At its Summit 2022 conference this week, San Jose-based Adobe showed off a preview of its Project Design Decoder. It’s software that, according to the company, uses artificial intelligence and machine learning in order to help make shopping experiences more accessible and inclusive. The tool is designed for people with conditions such as color vision deficiency, colloquially known as color blindness, who have difficulties perceiving patterns. Color blindness affects more than 300 million people worldwide.
Lauren Dest is a senior user experience designer at Adobe who works on AI and ML technologies aimed at e-commerce and marketing products for the enterprise. In a recent interview with me conducted over email, Dest explained the inspiration for Design Decoder came after a brainstorming session with her colleague Michelle Saad, a commerce data scientist. “Michele and I were researching online shoppers who may have difficulty distinguishing between certain colors or experience other challenges that can occur when trying to view products online,” she said. “One obstacle that stood out is the uncertainty or lack of confidence individuals who have difficulty seeing the full range of color may experience when browsing for products online.” Dest told me she and Saad took ideas from pseudoisochromatic plates, a commonly-used color vision assessment tool where color-dotted plates conceal a hidden number or figure in a sort of “vanishing design.” Such imagery can be imperceptible to those with certain color vision deficiencies.
The women then decided to try to translate the color plate concept to their work in e-commerce; in this context, they would apply the same “vanishing design” effect to a picture of a colored piece of clothing. “Given the color combination, a shopper with difficulties perceiving patterns, shapes, or color could buy clothing with logos, writing, or patterns without their knowledge,” Dest said. “We created this feature to help those who perceive color in many different ways experience the benefits online shopping provides.” The initial prototype contained patterns in what Dest called “the three most common forms of color vision deficiency”: protanopia, deuteranopia, and tritanopia. Both she and Saad patented their technology, Dest added.
Following the prototype’s creation, Dest and Saad began recruiting other Adobe colleagues to assist them with building the demo-ready version shown at this week’s conference. Design Decoder is the result of a highly collaborative, cross-disciplinary project that Dest told me the company is “really proud of.” Several people across the organization, including inclusive design boss Matt May, contributed to seeing Design Decoder grow steadily from conception to fruition.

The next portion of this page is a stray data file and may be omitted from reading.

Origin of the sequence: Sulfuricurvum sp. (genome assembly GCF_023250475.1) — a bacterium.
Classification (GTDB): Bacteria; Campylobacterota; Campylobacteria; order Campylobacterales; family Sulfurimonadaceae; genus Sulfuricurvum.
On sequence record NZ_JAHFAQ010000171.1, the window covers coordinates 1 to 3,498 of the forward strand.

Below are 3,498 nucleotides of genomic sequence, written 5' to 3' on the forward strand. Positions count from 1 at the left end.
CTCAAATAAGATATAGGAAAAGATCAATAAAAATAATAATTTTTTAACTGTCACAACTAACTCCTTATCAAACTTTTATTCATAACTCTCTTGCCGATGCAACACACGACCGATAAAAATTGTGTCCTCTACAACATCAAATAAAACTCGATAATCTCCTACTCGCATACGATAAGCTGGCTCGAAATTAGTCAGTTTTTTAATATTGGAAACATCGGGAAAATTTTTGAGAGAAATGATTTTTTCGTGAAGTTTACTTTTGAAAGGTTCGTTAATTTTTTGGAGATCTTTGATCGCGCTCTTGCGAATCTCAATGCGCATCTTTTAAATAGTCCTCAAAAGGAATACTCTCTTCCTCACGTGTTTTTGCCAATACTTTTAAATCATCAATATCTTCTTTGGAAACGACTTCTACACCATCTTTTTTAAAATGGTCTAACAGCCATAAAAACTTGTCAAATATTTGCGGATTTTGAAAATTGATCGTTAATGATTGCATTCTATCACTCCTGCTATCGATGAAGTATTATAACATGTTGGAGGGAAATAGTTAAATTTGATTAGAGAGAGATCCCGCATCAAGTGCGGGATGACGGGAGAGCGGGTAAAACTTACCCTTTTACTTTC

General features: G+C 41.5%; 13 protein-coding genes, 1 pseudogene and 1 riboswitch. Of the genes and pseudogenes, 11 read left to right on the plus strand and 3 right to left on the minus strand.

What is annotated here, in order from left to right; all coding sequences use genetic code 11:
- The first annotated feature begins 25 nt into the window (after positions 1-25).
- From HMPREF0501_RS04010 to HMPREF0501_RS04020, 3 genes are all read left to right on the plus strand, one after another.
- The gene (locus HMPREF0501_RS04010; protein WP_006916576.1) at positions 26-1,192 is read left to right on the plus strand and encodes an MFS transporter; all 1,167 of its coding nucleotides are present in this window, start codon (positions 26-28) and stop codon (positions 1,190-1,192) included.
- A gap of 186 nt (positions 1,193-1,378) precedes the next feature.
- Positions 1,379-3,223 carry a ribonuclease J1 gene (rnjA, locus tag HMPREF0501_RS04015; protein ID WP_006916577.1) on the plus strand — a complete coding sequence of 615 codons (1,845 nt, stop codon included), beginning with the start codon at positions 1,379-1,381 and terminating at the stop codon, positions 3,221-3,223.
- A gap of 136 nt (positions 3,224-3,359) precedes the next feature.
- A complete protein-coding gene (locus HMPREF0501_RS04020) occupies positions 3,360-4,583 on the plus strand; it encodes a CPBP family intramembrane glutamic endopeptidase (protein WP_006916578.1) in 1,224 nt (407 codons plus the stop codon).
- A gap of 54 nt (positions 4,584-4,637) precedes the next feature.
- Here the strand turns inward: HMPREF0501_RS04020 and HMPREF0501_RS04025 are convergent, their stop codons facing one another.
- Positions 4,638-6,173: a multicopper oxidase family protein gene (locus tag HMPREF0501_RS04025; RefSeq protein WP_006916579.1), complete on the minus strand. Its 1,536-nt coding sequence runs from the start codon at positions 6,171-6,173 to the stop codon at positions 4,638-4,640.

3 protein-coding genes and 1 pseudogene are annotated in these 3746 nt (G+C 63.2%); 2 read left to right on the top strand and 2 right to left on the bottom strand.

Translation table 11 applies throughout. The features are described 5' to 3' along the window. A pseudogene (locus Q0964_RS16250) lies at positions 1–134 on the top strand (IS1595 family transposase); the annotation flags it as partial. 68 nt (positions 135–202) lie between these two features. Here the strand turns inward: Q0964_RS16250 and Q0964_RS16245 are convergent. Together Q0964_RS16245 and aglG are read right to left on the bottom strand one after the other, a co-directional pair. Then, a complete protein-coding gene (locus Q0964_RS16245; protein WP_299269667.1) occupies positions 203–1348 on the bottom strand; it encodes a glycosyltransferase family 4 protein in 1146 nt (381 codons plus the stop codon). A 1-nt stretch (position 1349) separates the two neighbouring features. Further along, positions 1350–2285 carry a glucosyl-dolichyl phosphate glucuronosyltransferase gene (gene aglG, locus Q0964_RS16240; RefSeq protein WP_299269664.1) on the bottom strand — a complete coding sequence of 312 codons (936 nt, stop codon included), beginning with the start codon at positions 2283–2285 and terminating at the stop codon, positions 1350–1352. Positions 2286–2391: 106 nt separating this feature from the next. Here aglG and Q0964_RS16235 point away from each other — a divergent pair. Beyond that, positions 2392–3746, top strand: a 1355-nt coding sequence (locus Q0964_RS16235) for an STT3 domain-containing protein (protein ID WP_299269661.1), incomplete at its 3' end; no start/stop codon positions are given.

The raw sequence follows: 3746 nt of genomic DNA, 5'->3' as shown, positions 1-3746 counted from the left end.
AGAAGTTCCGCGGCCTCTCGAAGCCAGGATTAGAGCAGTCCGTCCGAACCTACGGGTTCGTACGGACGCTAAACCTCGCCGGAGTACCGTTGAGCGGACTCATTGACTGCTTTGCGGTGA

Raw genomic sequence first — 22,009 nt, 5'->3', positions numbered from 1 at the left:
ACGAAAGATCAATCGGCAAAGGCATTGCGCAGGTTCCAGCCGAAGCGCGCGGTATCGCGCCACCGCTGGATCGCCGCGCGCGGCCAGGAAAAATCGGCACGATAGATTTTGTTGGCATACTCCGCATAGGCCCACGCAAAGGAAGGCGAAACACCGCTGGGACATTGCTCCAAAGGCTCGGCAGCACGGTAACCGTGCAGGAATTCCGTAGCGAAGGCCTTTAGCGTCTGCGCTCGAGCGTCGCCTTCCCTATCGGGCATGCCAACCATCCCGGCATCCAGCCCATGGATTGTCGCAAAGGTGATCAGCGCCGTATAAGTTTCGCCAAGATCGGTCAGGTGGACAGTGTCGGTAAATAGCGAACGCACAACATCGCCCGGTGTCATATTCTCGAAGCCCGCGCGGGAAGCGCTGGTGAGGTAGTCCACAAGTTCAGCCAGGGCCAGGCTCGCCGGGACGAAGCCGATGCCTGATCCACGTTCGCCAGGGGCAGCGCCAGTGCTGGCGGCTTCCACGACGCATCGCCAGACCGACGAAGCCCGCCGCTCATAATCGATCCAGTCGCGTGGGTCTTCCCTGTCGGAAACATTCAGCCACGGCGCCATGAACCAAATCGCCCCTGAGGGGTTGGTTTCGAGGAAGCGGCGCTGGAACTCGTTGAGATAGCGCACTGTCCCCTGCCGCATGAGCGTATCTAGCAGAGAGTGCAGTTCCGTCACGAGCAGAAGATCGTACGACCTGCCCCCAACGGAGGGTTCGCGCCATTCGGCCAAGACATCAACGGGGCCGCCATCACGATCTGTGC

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“It was important for us to inform this project with perspectives from different subject matter experts in accessibility and color vision,” Dest said. “Luckily, Adobe has no shortage of people passionate and experienced in these areas.”
At its core, Design Decoder lives because Dest and the rest of her team at Adobe believe deeply in diversity and inclusivity. Equal access to technology is a key component of furthering diversity and inclusion societally; of course, disabled people use the internet to shop too.
“Accessibility and digital inclusion are extremely important, and we believe that these elements should be built into products and development by default. We aim to empower shoppers, including those with color vision deficiencies, so they don’t feel left out of the online shopping experience,” she said. “As our lifestyles continue to shift to the digital world, we must keep inclusivity top of mind when building and enhancing the online shopping experience, so users who perceive color in many different ways can benefit from the convenience and breadth of options that e-commerce provides.”
Dest explained the company hopes the project’s focus on inclusivity through technology will help others appreciate how the experience of online shopping can be made better for everyone. Dest herself is “fascinated by the human experience and how it shapes technology—and vice versa,” she said. Feedback on Design Decoder, she told me, has been positive thus far. Dest said she and her team will continue their work in this space, telling me the conversations they’ve had with people who cope with color blindness will help them in the future as they refine and iterate on Design Decoder. They want to make the tool as accommodating as possible to people’s various needs and tolerances when it comes to color perception when shopping online.
“We want to continue to take Project Design Decoder to the next level,” Dest said.
Adobe has posted a video demoing Project Design Decoder to YouTube.